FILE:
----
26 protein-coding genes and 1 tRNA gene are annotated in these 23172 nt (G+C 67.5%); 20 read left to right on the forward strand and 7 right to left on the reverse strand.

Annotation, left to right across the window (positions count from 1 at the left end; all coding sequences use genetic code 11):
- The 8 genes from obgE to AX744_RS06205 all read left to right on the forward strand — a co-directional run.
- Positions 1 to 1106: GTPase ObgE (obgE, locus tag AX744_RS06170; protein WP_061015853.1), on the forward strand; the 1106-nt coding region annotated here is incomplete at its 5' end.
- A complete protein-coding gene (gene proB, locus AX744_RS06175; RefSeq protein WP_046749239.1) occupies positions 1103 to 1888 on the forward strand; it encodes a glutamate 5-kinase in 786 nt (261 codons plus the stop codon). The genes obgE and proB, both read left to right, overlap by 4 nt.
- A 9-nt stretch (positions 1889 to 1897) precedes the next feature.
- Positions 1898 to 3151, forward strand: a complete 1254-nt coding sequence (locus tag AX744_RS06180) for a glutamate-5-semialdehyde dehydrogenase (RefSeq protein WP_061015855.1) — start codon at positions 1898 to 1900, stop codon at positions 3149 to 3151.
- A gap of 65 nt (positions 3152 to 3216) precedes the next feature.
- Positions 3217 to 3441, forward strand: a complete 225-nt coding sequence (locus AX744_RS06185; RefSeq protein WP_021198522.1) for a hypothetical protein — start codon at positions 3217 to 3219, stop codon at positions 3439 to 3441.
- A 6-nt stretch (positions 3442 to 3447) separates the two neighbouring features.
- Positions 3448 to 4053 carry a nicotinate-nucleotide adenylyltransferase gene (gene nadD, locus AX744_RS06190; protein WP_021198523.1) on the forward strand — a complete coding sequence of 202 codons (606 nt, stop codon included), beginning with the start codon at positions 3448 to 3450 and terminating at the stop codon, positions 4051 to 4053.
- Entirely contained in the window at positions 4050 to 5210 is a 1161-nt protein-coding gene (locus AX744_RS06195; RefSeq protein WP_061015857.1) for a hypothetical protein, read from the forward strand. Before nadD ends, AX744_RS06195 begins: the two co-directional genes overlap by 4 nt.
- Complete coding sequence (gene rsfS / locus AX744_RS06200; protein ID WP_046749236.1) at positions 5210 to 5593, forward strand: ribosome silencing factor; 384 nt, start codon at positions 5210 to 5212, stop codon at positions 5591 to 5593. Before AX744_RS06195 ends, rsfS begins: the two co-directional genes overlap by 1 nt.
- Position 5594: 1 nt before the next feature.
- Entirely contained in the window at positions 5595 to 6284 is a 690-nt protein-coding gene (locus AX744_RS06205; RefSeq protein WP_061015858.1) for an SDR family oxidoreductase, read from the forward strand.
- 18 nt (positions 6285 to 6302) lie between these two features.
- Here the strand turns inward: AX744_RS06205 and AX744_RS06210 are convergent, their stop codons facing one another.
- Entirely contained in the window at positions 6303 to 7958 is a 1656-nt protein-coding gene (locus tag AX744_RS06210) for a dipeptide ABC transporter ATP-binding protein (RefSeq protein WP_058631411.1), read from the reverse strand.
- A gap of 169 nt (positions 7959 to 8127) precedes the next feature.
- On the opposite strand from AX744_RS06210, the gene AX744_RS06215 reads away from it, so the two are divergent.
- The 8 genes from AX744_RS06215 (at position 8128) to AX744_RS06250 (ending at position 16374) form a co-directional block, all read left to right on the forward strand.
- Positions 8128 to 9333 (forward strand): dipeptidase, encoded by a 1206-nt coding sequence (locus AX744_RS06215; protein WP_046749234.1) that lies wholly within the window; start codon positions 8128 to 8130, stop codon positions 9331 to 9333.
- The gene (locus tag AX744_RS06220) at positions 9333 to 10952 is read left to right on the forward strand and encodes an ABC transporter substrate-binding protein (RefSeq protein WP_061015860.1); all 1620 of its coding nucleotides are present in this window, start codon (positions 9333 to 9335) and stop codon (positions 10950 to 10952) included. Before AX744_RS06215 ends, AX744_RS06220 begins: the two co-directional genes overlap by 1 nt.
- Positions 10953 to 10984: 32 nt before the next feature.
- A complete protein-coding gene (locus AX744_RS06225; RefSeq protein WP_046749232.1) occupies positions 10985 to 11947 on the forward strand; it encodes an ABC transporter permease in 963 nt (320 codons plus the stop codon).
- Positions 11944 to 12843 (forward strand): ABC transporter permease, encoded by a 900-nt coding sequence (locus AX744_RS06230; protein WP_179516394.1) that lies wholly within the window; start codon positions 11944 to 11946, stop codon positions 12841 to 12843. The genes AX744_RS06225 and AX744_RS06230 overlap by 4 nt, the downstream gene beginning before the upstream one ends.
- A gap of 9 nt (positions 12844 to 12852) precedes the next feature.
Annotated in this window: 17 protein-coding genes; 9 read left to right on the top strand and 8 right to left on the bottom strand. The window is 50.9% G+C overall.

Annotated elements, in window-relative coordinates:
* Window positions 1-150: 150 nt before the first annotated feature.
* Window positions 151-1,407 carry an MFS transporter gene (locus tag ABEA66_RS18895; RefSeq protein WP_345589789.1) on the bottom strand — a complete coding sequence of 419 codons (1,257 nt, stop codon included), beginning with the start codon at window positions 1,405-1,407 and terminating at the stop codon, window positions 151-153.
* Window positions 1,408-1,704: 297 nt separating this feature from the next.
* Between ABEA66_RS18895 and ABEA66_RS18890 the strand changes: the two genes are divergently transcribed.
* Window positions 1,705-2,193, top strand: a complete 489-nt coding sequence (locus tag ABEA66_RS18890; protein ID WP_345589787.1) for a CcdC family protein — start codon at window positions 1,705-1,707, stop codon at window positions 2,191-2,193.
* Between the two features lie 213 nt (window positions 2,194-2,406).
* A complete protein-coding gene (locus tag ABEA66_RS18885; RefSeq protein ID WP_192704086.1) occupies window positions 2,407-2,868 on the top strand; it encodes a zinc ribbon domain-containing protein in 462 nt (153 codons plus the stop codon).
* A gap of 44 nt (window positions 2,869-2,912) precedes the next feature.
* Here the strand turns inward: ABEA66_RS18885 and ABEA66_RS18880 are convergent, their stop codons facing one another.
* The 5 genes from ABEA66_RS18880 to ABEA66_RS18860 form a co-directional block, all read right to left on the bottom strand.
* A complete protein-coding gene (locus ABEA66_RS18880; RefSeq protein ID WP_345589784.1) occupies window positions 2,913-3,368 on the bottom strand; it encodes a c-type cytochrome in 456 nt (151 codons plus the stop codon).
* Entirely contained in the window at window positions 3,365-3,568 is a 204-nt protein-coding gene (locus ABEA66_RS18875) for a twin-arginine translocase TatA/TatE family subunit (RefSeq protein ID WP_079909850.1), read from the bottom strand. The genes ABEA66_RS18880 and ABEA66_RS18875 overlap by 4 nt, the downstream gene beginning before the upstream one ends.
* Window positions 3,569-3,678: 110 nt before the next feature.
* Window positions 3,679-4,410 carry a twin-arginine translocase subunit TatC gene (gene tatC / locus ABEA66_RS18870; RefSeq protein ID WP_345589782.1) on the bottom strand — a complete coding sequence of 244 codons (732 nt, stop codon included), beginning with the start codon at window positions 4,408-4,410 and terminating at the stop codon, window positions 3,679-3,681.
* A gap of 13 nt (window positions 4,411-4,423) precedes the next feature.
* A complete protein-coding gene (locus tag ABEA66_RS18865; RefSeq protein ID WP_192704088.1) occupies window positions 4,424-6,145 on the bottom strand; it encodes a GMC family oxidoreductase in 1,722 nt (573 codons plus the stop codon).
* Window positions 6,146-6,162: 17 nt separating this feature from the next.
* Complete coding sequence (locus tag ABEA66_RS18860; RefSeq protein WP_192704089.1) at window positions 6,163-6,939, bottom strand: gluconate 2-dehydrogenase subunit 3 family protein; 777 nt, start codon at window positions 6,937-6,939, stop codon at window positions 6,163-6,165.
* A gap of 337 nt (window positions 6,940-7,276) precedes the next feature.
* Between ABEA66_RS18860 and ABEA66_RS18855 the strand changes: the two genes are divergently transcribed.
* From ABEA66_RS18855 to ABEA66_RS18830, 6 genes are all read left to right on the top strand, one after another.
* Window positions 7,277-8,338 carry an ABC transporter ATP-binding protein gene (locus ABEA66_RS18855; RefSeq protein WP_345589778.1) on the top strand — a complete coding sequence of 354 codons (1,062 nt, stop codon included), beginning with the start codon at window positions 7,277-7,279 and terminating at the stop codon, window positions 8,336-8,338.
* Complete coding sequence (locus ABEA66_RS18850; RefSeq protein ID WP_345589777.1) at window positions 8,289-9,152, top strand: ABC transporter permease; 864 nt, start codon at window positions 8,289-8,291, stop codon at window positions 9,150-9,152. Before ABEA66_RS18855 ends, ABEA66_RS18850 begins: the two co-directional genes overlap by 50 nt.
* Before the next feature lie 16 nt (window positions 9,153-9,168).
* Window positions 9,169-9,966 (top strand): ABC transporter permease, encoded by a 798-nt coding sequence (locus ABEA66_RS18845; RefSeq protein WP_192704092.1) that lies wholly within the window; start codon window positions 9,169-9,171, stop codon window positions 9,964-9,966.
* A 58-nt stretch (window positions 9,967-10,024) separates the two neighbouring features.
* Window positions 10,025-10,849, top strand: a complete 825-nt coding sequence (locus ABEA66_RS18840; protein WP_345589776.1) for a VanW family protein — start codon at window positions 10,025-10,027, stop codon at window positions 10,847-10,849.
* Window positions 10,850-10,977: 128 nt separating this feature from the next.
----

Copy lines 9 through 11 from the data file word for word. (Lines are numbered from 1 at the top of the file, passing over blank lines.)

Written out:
- Positions 3217 to 3441, forward strand: a complete 225-nt coding sequence (locus AX744_RS06185; RefSeq protein WP_021198522.1) for a hypothetical protein — start codon at positions 3217 to 3219, stop codon at positions 3439 to 3441.
- A 6-nt stretch (positions 3442 to 3447) separates the two neighbouring features.
- Positions 3448 to 4053 carry a nicotinate-nucleotide adenylyltransferase gene (gene nadD, locus AX744_RS06190; protein WP_021198523.1) on the forward strand — a complete coding sequence of 202 codons (606 nt, stop codon included), beginning with the start codon at positions 3448 to 3450 and terminating at the stop codon, positions 4051 to 4053.